With the Taliban gone, all the warlords came back to their fiefdoms and the weak central government not only did nothing about it, but allied with them.  At this time, Malalai became a public figure, spearheading clinics, orphanages and other important humanitarian measures in the region, getting things done despite the novelty of being a woman in such a position.  Seeing the direction her country was headed thanks to the fundamentalist warlords and the willful blindness of the Americans, Malalai decided to put herself up as a candidate for the Loya Jirga, the constitutional assembly.  She had no illusions that she could cause it to change course- she went only so that one person would speak the truth.

Of all of her district’s candidates, only Malalai spoke about the need to deal with corruption and to give women equal rights.  She won by a considerable margin.  Even then, the UN workers organizing the election warned her to be more circumspect in Kabul for her own safety.  In Kabul, she saw an assembly stacked with warlords whose ongoing abuses of human rights she knew all too well.  When it was clear that only the warlords and their supporters were being given a chance to speak, she approached the Chairman and argued guilefully that the younger delegates hadn’t had a chance to speak.  Once she had the microphone, Malalai denounced the corruption of the assembly in stark terms:

“Why are you allowing the legitimacy and legality of this Loya Jirga to come into question due to the presence of those criminals who have brought our country to this state?”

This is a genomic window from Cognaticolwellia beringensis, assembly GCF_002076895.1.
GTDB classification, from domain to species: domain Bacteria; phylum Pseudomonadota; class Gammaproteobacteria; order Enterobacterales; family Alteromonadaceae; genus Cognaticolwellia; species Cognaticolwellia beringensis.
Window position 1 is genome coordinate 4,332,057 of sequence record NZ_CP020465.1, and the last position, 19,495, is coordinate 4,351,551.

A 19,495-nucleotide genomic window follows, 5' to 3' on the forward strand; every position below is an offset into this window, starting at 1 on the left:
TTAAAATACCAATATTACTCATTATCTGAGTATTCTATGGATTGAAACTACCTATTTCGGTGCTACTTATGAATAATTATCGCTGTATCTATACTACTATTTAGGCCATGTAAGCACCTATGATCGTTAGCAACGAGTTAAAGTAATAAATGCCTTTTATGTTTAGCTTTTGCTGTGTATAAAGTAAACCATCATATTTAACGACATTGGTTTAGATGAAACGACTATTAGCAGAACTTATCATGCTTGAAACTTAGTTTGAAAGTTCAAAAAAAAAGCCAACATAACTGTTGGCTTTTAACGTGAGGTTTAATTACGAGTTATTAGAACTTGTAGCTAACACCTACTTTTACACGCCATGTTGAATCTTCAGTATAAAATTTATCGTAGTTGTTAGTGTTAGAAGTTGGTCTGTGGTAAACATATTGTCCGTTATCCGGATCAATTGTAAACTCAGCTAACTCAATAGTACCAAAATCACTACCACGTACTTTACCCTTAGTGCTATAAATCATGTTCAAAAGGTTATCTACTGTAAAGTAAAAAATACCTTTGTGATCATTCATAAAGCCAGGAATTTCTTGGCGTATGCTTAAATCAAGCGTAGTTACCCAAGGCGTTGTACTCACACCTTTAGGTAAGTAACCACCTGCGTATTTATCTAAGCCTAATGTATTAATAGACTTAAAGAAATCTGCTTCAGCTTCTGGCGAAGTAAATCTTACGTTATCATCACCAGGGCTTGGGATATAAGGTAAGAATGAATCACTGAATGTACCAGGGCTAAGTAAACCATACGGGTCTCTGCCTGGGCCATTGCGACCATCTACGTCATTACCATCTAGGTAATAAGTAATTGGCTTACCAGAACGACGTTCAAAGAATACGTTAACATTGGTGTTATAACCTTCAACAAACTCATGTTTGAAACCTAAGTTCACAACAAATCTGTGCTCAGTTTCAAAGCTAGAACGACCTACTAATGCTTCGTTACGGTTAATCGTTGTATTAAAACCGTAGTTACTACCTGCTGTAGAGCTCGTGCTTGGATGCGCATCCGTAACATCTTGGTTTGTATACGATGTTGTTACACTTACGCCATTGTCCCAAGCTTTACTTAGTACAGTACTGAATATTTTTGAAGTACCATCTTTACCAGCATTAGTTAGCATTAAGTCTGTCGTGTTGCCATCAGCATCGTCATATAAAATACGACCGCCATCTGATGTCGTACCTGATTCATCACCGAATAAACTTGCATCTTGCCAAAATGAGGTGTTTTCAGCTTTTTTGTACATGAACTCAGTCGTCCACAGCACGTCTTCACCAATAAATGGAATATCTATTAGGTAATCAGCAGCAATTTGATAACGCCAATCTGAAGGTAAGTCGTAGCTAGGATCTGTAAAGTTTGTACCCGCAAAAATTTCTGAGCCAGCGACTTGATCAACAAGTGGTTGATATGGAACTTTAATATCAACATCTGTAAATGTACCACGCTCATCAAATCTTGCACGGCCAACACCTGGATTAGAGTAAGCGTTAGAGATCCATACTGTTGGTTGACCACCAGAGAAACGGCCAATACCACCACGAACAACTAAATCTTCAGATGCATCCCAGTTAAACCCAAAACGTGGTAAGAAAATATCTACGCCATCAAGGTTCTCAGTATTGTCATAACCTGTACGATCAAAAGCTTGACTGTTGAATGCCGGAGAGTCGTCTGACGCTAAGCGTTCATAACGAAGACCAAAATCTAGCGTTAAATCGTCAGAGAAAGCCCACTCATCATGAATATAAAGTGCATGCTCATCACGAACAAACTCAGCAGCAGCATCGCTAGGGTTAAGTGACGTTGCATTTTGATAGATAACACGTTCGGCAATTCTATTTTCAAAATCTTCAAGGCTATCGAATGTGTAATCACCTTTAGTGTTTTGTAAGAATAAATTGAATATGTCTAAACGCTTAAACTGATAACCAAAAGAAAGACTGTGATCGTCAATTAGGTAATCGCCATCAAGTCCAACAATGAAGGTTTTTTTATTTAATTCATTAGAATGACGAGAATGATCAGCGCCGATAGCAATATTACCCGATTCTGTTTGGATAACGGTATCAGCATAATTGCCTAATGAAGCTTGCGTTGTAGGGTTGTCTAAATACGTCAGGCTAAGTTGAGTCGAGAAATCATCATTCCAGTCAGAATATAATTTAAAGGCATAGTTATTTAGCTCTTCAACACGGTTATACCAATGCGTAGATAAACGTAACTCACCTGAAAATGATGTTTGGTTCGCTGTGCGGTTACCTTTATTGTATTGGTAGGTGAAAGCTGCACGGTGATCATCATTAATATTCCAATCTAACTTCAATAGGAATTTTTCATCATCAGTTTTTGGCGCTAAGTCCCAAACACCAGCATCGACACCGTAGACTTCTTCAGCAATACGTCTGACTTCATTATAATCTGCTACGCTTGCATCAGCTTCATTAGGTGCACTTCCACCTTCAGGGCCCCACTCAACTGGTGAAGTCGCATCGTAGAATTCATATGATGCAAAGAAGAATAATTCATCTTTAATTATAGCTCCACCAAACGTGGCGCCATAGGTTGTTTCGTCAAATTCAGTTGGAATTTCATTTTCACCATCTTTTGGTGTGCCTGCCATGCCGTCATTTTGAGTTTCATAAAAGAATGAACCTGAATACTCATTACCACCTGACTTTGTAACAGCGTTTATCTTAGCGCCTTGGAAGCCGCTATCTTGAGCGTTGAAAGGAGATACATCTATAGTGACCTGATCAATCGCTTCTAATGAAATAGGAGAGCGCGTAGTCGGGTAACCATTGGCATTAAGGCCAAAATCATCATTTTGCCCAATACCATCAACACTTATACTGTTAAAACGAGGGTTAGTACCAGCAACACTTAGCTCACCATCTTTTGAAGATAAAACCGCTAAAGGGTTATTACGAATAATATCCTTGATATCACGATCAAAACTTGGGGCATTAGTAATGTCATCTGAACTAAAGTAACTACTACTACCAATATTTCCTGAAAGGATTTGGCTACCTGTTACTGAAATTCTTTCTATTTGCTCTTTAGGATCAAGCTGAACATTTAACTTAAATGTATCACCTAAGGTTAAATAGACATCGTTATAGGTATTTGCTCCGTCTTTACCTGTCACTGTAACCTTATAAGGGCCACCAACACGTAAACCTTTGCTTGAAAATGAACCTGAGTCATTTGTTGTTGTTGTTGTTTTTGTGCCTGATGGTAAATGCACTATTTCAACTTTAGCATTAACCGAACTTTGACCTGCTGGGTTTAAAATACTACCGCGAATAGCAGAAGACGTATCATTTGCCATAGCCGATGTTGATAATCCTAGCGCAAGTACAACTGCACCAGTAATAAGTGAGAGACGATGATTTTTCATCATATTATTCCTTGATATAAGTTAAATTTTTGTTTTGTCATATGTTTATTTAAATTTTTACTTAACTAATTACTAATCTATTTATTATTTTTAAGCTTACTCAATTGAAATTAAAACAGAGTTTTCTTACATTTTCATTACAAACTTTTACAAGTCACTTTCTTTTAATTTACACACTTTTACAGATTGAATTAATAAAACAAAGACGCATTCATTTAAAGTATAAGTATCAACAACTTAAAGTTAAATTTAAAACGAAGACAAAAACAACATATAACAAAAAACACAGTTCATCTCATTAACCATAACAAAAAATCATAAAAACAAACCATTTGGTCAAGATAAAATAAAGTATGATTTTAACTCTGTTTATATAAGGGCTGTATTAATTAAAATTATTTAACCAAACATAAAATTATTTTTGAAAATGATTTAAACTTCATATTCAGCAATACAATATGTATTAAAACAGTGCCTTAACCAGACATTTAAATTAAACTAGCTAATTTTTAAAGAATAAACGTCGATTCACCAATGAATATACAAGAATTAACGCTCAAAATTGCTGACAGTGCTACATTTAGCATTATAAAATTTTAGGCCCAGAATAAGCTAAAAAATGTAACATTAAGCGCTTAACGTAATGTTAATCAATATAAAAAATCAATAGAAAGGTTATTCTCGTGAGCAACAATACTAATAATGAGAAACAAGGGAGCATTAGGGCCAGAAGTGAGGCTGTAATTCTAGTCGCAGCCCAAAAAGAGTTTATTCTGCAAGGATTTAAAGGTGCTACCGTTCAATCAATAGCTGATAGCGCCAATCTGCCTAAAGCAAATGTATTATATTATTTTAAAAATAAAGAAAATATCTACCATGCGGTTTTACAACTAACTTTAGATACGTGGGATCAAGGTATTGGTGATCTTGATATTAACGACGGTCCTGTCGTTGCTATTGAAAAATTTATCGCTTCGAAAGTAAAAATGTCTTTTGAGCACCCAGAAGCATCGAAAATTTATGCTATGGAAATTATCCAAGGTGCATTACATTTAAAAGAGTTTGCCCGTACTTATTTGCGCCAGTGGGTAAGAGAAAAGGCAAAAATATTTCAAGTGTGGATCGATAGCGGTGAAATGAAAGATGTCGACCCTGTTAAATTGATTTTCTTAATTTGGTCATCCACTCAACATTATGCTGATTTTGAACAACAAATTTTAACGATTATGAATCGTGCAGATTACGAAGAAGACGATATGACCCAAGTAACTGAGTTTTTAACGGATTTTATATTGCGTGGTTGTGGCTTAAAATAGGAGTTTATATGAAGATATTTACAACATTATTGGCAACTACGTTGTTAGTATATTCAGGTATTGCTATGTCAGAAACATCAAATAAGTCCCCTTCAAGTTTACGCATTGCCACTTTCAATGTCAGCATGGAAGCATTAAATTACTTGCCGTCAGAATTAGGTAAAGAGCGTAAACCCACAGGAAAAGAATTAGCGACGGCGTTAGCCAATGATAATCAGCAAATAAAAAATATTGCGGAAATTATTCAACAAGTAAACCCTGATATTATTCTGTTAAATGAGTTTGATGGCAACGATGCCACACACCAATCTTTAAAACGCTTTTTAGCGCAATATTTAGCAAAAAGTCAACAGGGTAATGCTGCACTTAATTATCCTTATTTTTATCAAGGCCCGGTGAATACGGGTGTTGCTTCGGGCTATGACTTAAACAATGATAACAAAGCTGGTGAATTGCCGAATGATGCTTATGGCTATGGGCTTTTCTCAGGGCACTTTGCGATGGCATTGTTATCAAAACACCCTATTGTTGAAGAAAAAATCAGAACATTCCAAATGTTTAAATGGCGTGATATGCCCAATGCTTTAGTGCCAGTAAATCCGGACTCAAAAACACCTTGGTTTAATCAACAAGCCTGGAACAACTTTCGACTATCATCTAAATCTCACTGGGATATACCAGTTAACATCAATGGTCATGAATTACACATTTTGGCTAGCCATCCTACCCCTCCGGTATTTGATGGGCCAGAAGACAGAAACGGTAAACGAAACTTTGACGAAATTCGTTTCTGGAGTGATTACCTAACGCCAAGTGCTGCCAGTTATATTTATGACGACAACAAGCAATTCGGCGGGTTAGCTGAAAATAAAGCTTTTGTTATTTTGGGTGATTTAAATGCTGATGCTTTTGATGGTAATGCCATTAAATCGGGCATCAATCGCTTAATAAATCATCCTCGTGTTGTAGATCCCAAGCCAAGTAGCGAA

When her microphone was cut off prematurely, pandemonium was unleashed, but other delegates came forward to shield her physically from the angry mob.  She was ejected from the assembly, and that night there was an attempt on her life.  But her words were heard around the world, and more importantly, by ordinary people around Afghanistan.  Thousands of people, men and women, from fellow delegates to taxi drivers to old mujahedeen, found ways to express their support.  Wherever she went, huge crowds were there to greet her.

There has been much more to her journey in the years since that time- Malalai sat for a term in Parliament and has been finding new ways to help her people and to challenge the status quo.  She has become a unifying voice for those Afghans who want to change their reality, and a key facilitator for that change.  We in the West who have been watching Afghanistan for the past ten years must admit that it cannot be saved by any government or constitution or force of arms.  But every nation can be saved from within, if the people themselves become willing to strive for something better.  The courage of people like Malalai Joya brings that day closer.

The key is personal courage and overcoming the rule of fear.  When asked about how women can best defend their rights, Malalai said, “Once women understand that the key to freedom is in their own hands, they will dare to be brave, remove obstacles from their path, and be prepared to make sacrifices.”

We may not have warlords to fight, but fear has its claws in every human mind, preventing us from reaching our potential through internal threats just as they used external ones.  To refuse that oppression really is the first step to resilience and personal fulfillment for every person, everywhere.

Remember, courage (an essential ingredient of human resilience) is only a DECISION away.

~ Dr. Symeon Rodger